Exploring the various data types in Stata is crucial for effective data management and data analysis. In Stata, there are four main data types including integers, decimal numbers, strings and dates. A command
will open this window that gives you an in depth analysis of the characteristics of all these data types.
Join us as we delve into each data type to comprehend its properties along with learning about data manipulation techniques that help optimize our Stata workflow.
First up, we have integers. Stata classifies integers into three categories, namely, byte, integer, and long. Each type of integer can accommodate a specific and distinct range of integer values. For example, a byte can store values from -127 to 100, while an integer may hold values within a more extensive range i.e. -32,767 to 32,740.
In Stata, Decimal Numbers are represented by two types, namely float and double. Both of these types cater to different precision levels. Float accommodates single precision floating point numbers while double decimal numbers store double precision floating point numbers.
Whenever you need to store textured data, Strings are your friend. String variables can be identified by different labels that indicate the maximum number of characters they can hold, like str1, str2, str3 etcetera. For instance, str50 can hold up to 50 characters!
As the name rightfully suggests, date data types are specifically designed to store temporal data. They are significant for time series analysis and can manage various date formats.
Generating Variables with Specified Data Types:
The ‘generate’ command in Stata allows us to create variables with designated data types. For the sake of an example, let us generate a number with the string data type. The command for this specific example is as follows,
generate str50 number=”123”
Let us also generate a variable, for instance called ‘double’, and let us make it equal to mpg through this command
gen double mpg2=mpg
Upon both of these command, you can browse your data editor that would show data in this form.
Please also note that the mpg 2 has a double data type.
In the far right corner, you can see the size of your data file too. It would show something like this,
As we increase the capacity, it would directly reflect in the size of the data set: increasing it. To manage the size of the data set, we have another command to master.
Managing Data Sizes with the ‘Compress’ command:
Data sizes need to be critically considered while working with large data sets. Here, the
Compress command comes in handy. This command is a powerful tool that helps minimizing storage requirements. By optimizing the data sets, it significantly reduces the data set size while also ensuring that the essential information is rightly retained.
To explain further, executing this command on your dataset can lead to substantial space reduction by converting variables into more space-efficient data types. Memory efficiency can be particularly enhanced by this beneficial trick. As we run this command, it has effectively reduced the size of our data set to half, by converting different variables, as shown in the illustrations below. For example, mpg was converted from integer to byte. This step is repeated on several variables to make them more space efficient. Note that the variable ‘number’ has been changed from str50 to str3 to save space. Although it originally had the capability to hold characters up to 50, it was only holding 3 characters. Thus it was reduced to the maximum numbers of characters it had to be space efficient.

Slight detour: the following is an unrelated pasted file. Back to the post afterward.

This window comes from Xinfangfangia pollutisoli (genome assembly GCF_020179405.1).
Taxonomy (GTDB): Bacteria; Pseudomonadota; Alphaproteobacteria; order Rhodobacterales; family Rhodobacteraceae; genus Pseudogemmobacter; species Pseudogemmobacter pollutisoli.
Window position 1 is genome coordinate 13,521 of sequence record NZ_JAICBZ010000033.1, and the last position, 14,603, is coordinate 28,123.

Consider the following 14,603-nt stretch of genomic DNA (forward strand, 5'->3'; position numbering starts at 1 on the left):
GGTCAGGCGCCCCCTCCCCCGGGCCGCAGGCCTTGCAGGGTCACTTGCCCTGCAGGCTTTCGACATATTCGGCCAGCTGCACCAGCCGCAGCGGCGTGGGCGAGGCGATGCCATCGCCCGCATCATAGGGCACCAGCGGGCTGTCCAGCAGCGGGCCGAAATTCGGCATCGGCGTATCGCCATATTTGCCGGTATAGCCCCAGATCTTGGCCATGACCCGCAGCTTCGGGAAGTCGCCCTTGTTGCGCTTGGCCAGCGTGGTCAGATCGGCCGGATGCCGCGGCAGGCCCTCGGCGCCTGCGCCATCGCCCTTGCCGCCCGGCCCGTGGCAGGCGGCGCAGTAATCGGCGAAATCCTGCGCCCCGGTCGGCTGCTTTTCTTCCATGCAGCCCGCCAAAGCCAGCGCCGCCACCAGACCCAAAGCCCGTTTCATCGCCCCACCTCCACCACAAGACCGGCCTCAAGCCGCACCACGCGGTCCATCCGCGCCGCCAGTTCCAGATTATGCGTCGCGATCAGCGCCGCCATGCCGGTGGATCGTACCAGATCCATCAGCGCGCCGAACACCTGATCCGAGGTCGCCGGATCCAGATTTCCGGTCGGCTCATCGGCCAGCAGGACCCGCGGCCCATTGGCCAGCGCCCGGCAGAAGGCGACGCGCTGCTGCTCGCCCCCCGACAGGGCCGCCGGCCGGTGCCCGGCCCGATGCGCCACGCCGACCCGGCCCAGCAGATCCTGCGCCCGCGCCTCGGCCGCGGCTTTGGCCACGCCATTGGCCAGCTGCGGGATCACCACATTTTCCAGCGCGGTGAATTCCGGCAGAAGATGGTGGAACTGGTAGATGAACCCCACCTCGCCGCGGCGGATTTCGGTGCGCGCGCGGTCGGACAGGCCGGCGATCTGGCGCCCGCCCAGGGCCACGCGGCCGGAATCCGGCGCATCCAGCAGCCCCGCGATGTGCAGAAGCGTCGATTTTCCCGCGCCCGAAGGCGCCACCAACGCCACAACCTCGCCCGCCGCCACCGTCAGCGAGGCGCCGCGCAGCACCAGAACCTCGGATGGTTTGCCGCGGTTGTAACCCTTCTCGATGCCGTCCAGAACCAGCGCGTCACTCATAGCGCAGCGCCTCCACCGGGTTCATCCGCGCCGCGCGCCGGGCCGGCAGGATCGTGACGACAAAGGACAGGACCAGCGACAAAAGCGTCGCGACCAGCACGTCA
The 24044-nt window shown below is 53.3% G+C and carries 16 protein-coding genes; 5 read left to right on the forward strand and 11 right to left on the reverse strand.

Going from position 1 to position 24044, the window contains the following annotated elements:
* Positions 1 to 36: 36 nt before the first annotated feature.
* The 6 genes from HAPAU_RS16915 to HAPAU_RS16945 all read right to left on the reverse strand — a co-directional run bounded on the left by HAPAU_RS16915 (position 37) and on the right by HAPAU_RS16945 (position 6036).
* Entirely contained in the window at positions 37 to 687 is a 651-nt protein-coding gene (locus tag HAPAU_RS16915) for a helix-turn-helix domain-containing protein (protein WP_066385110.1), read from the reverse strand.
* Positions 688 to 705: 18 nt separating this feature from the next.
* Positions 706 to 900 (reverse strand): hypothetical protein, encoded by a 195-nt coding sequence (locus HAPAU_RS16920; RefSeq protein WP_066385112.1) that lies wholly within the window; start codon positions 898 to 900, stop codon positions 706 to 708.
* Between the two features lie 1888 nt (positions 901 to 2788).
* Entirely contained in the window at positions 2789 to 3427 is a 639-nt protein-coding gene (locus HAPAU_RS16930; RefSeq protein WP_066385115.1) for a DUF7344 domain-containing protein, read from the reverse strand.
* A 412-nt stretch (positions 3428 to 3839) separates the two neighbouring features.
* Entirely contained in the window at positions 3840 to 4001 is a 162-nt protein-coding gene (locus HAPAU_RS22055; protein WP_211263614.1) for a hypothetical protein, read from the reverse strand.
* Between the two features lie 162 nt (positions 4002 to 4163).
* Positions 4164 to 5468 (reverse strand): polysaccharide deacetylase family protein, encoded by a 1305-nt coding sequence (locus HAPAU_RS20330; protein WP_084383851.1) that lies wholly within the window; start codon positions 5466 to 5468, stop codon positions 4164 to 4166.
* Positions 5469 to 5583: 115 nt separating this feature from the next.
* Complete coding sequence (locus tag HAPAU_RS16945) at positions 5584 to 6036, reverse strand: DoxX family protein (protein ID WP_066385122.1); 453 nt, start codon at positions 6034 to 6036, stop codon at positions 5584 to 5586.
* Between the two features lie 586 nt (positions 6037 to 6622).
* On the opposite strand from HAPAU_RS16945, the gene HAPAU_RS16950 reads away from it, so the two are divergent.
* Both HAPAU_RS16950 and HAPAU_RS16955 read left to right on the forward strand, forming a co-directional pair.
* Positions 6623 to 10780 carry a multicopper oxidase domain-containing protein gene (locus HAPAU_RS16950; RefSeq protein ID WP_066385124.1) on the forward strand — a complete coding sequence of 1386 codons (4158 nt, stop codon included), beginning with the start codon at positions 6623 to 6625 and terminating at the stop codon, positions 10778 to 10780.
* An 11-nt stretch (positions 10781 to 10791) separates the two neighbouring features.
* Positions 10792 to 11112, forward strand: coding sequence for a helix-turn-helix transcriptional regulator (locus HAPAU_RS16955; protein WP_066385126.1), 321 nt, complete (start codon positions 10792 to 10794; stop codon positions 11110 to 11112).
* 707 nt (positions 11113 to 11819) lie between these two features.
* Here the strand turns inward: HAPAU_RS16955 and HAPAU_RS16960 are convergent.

Changing Data Types with ‘Recast’ Command:
Moving on, The ‘recast’ command helps to change the storage types too. It enables us to alter the data types of our variables.
For the sake of explanation, a command
recast double price
can convert the price from current data type to the ‘double’ data type. It would show in the Properties of the variables as such,
However, it is important to remember that the ‘recast’ command works best with numeric variables. It is helpful in converting numeric variables between various numeric types and altering the length of string variables. Yet, it can not convert numeric data to string or string to numeric data. If you wish to do convert numeric data into string or vice versa, Stata provides commands like ‘encode’, ‘decode’, ‘destring’ and ‘tostring’.
Understanding and choosing appropriate data types in Stata plays a pivotal role in efficient data analysis and storage. You can make informed decisions by comprehending the differences and distinctions between integer, decimal, string and data types. The ‘generate’ command facilitates the creation of variables with their specific types. The ‘compress’ command optimizes and reduces memory usage. The ‘recast’ command works wonders for transforming variable data types. Armed with these insights, you will surely be better equipped to manipulate data efficiently in Stata, enhancing your analytical capabilities and workflow efficiency.